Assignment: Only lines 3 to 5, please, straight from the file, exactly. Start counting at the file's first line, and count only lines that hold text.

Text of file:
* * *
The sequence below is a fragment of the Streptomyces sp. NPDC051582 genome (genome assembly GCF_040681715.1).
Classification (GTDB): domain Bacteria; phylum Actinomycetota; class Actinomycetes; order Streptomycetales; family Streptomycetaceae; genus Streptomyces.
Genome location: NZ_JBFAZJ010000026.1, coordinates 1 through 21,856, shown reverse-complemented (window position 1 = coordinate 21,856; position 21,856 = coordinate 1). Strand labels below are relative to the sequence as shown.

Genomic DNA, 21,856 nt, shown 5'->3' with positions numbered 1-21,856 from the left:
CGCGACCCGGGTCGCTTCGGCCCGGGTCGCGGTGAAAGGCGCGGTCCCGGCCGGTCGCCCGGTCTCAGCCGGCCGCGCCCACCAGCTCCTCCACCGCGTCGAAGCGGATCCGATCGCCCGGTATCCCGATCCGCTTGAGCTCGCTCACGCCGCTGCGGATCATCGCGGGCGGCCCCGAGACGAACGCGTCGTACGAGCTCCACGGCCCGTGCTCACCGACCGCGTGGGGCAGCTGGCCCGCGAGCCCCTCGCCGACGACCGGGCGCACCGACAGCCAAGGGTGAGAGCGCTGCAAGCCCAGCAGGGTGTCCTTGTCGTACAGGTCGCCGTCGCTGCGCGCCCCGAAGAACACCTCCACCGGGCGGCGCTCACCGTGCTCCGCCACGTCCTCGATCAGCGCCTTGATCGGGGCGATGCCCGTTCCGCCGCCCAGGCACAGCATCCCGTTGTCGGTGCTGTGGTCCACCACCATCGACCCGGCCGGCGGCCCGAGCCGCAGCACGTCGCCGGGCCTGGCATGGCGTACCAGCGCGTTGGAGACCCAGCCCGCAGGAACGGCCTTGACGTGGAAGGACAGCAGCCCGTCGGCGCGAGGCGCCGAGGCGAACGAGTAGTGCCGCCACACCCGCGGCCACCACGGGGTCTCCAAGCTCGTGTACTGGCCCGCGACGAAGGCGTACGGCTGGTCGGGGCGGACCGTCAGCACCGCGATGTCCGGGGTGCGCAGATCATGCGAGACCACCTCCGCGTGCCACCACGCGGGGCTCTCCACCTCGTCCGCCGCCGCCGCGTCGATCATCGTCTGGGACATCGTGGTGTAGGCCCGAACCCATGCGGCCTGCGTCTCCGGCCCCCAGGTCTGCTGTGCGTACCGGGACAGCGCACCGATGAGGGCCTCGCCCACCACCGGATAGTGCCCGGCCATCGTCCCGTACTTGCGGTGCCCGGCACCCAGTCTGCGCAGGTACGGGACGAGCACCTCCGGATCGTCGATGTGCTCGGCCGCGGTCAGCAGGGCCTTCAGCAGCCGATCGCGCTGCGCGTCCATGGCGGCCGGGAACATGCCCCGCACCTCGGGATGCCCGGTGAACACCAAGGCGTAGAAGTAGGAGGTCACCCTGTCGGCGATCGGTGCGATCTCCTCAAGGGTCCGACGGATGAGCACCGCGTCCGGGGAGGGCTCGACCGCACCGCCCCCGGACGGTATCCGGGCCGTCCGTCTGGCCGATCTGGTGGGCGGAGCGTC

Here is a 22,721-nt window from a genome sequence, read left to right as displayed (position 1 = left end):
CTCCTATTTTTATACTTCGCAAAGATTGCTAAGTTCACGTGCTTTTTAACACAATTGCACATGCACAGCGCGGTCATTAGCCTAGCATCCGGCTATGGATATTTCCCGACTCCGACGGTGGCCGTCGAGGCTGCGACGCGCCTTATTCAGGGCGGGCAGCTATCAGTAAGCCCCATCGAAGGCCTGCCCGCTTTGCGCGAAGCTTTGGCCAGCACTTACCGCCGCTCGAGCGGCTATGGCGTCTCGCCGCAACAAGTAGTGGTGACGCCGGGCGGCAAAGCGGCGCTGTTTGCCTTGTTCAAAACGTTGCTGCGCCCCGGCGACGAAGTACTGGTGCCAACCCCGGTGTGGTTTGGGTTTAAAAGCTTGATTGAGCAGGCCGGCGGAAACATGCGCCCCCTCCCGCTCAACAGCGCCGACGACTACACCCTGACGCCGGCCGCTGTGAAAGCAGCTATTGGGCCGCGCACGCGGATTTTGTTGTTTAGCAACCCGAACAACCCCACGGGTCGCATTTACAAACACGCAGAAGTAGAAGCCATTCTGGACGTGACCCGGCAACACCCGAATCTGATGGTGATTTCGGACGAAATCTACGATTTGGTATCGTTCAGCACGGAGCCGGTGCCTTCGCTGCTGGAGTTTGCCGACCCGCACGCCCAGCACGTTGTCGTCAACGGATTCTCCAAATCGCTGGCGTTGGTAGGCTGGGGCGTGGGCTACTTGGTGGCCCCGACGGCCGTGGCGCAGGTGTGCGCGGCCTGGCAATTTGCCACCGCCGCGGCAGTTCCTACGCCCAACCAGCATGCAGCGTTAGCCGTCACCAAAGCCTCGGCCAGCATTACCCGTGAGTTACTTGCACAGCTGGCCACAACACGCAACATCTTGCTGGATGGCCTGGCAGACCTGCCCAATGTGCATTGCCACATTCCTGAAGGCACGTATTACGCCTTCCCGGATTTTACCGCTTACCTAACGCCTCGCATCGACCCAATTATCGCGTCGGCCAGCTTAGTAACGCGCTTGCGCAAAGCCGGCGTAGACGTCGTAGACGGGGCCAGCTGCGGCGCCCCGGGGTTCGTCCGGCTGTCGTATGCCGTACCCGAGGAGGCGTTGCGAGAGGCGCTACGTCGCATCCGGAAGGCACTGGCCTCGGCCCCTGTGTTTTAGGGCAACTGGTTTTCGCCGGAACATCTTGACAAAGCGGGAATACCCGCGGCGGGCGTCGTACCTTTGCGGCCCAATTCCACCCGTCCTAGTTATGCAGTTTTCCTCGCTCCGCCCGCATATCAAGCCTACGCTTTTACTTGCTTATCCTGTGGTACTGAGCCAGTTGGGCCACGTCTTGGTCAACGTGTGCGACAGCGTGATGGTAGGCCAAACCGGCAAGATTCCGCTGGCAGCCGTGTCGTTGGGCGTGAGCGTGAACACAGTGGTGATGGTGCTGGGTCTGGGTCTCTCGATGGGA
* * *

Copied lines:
Genome location: NZ_JBFAZJ010000026.1, coordinates 1 through 21,856, shown reverse-complemented (window position 1 = coordinate 21,856; position 21,856 = coordinate 1). Strand labels below are relative to the sequence as shown.

Genomic DNA, 21,856 nt, shown 5'->3' with positions numbered 1-21,856 from the left:
CGCGACCCGGGTCGCTTCGGCCCGGGTCGCGGTGAAAGGCGCGGTCCCGGCCGGTCGCCCGGTCTCAGCCGGCCGCGCCCACCAGCTCCTCCACCGCGTCGAAGCGGATCCGATCGCCCGGTATCCCGATCCGCTTGAGCTCGCTCACGCCGCTGCGGATCATCGCGGGCGGCCCCGAGACGAACGCGTCGTACGAGCTCCACGGCCCGTGCTCACCGACCGCGTGGGGCAGCTGGCCCGCGAGCCCCTCGCCGACGACCGGGCGCACCGACAGCCAAGGGTGAGAGCGCTGCAAGCCCAGCAGGGTGTCCTTGTCGTACAGGTCGCCGTCGCTGCGCGCCCCGAAGAACACCTCCACCGGGCGGCGCTCACCGTGCTCCGCCACGTCCTCGATCAGCGCCTTGATCGGGGCGATGCCCGTTCCGCCGCCCAGGCACAGCATCCCGTTGTCGGTGCTGTGGTCCACCACCATCGACCCGGCCGGCGGCCCGAGCCGCAGCACGTCGCCGGGCCTGGCATGGCGTACCAGCGCGTTGGAGACCCAGCCCGCAGGAACGGCCTTGACGTGGAAGGACAGCAGCCCGTCGGCGCGAGGCGCCGAGGCGAACGAGTAGTGCCGCCACACCCGCGGCCACCACGGGGTCTCCAAGCTCGTGTACTGGCCCGCGACGAAGGCGTACGGCTGGTCGGGGCGGACCGTCAGCACCGCGATGTCCGGGGTGCGCAGATCATGCGAGACCACCTCCGCGTGCCACCACGCGGGGCTCTCCACCTCGTCCGCCGCCGCCGCGTCGATCATCGTCTGGGACATCGTGGTGTAGGCCCGAACCCATGCGGCCTGCGTCTCCGGCCCCCAGGTCTGCTGTGCGTACCGGGACAGCGCACCGATGAGGGCCTCGCCCACCACCGGATAGTGCCCGGCCATCGTCCCGTACTTGCGGTGCCCGGCACCCAGTCTGCGCAGGTACGGGACGAGCACCTCCGGATCGTCGATGTGCTCGGCCGCGGTCAGCAGGGCCTTCAGCAGCCGATCGCGCTGCGCGTCCATGGCGGCCGGGAACATGCCCCGCACCTCGGGATGCCCGGTGAACACCAAGGCGTAGAAGTAGGAGGTCACCCTGTCGGCGATCGGTGCGATCTCCTCAAGGGTCCGACGGATGAGCACCGCGTCCGGGGAGGGCTCGACCGCACCGCCCCCGGACGGTATCCGGGCCGTCCGTCTGGCCGATCTGGTGGGCGGAGCGTC